Erotic Sentiment in Indian Temple Sculptures
Shringara rasa – the sentiment of erotic love, and first of the nine rasas / navarasas as they are called are the natural states of mind experienced by humans. Of the nine sentiments -nava rasas, shringara occupies an important place in the history of ancient Indian literature and fine arts. Indian temples show the figures of apsaras depicting the sentiment of love, both in the theoretical aspects relating to theatrics (as described in Natyashastra by Bharata Muni around 2nd century AD) as well as in the practical side of life with Kamasutra of Vatsyayana (by sage Vatsyayana, around 2-3 century AD) as its base. Many erotic sculptures depicting union also involve dwarf figures at the base as secondary figures which are in pranayama variations with hatha yoga mudras and are tantra based union figures. (Though based on Patanjali Yoga sutra assigned between 3-4th century AD, Hatha yoga gained prominence beyond 5th century AD). Several commentaries on these topics were written in the subsequent periods and by medieval period the kings who sponsored the construction of temples, the sthapatis and sculptors were all well versed on these topics along with religious and philosophical aspects. The outcome was the inclusion of these topics in a permanent medium of stone in temples for mass communication. This article focuses on how to understand the shades of shringara rasa that are depicted on the outer walls of Indian temples and how tantric themes are different from non-tantric ones as they are based on different ancient texts.
The depiction of a happy state of mind elevating the state of mind of the performer and the viewer to shringa- meaning a peak is called Shringara rasa and is called the “King of Rasas”. It is categorized as chitta vikasa (blooming of the mood) – which blossoms or opens out the mind leading to a pleasant state. Rasa means the essence, pith – the juicy and the best part of Indian fine arts like dance, music, painting, sculptural art and literature. In colloquial terms, it means beautification, pure and clean leading to attractive appearance and is related to the love theme of youthful enthusiastic hero and heroine. Feminine grace in youth, is the support of Shringara in sculptures too, and they show joyful facial expression with befitting actions through limbs.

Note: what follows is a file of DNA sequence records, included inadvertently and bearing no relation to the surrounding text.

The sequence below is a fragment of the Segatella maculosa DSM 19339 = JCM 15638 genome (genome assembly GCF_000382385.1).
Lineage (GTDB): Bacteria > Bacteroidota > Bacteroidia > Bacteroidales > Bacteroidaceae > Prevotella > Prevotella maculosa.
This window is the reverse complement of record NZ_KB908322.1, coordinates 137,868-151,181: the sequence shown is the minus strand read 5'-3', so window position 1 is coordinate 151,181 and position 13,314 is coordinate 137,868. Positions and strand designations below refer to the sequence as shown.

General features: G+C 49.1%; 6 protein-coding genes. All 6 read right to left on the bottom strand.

Most of the Apsara sculptures are based on different aspects of Shringara rasa, adhering to the rules prescribed in the treatise of Indian theatrics- Natyashastra. The chapter on sentiments is about the rules of theatrical aspects giving a detailed account of how the Shringara rasa has to be enacted by the heroine of the play, how the state of mind has to be communicated to the audience with befitting body and facial movements, accessories that can be used or the stage setting to invoke Shringara. The heroine depicted as an apsara on a lotus pedestal (considered as semi divine for her insight into fine arts) exhibits all the rules of Natyashastra to be followed for depiction of Shringara. Shringara is the rasa used to portray on stage mutual desire and romantic love as primary emotion between a man and woman. The permanent mood – Sthayibhava of Shringara is Rati, meaning physical attraction and pleasure.